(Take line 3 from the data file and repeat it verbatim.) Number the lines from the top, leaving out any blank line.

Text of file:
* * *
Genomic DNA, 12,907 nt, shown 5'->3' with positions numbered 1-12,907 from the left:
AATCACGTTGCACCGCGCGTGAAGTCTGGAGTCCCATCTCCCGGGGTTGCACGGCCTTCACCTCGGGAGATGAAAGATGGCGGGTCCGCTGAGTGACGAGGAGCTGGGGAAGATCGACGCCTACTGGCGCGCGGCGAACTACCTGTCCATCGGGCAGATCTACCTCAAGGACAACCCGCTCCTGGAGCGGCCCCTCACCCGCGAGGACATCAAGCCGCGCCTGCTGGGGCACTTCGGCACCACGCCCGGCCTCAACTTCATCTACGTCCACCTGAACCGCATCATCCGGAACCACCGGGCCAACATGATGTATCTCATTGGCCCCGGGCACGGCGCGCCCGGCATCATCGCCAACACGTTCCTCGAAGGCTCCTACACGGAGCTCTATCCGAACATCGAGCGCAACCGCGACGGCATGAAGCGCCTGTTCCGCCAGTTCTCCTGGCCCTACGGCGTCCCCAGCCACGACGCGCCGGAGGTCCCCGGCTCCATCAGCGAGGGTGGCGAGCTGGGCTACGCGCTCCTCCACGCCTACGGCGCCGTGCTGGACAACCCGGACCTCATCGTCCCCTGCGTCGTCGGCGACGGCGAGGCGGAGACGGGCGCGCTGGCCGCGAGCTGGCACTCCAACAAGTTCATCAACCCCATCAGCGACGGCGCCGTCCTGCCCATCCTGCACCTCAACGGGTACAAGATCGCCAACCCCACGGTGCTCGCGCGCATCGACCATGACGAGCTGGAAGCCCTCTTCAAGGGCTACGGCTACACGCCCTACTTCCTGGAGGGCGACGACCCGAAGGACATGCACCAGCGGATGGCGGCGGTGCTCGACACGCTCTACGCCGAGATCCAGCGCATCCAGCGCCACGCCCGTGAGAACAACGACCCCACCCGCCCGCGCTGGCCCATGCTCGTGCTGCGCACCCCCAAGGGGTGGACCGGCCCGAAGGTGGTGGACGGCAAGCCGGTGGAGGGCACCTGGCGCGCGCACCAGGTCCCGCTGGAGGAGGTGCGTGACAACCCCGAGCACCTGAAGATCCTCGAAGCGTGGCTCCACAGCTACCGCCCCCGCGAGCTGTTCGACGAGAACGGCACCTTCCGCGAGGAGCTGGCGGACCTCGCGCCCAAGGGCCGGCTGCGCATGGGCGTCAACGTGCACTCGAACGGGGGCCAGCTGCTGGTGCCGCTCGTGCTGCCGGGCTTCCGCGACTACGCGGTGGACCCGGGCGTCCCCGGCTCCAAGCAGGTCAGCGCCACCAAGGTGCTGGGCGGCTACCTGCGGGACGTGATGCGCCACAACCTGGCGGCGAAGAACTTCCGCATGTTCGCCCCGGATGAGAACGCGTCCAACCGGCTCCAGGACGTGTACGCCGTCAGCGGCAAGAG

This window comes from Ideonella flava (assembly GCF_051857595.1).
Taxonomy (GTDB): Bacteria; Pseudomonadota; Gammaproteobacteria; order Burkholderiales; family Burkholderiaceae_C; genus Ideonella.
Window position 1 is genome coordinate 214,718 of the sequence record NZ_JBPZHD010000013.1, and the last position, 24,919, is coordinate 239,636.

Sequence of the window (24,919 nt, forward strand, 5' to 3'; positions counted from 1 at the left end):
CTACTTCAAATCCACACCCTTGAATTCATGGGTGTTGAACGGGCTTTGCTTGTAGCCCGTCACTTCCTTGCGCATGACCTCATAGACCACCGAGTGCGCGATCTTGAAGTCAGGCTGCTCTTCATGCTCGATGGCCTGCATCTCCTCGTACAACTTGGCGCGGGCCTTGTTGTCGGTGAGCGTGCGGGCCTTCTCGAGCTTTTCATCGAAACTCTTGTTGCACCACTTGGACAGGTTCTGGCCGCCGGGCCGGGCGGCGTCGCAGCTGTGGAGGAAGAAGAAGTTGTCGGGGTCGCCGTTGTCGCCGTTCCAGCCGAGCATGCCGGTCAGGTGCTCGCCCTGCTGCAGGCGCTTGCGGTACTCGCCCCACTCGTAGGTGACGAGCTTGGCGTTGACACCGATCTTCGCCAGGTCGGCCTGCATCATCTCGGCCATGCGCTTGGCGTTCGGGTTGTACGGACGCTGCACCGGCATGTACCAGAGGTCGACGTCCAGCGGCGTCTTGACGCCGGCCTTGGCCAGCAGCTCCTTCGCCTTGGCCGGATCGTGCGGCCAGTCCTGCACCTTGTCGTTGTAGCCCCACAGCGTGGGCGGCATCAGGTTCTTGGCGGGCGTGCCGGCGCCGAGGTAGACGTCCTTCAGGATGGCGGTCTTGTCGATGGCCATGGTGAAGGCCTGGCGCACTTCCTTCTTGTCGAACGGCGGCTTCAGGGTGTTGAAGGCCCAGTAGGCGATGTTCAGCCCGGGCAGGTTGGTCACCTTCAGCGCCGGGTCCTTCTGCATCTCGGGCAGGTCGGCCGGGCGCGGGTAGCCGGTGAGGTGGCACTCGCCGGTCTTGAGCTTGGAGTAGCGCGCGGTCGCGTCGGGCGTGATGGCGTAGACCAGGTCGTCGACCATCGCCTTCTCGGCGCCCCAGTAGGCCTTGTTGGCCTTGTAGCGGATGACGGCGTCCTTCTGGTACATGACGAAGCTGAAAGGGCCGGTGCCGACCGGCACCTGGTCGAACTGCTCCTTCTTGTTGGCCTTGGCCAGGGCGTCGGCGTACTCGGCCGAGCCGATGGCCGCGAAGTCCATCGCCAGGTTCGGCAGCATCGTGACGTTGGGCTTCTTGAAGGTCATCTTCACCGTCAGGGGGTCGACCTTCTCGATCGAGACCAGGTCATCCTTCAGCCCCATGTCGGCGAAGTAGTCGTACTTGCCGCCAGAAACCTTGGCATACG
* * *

This window comes from Ideonella flava (assembly GCF_051857595.1).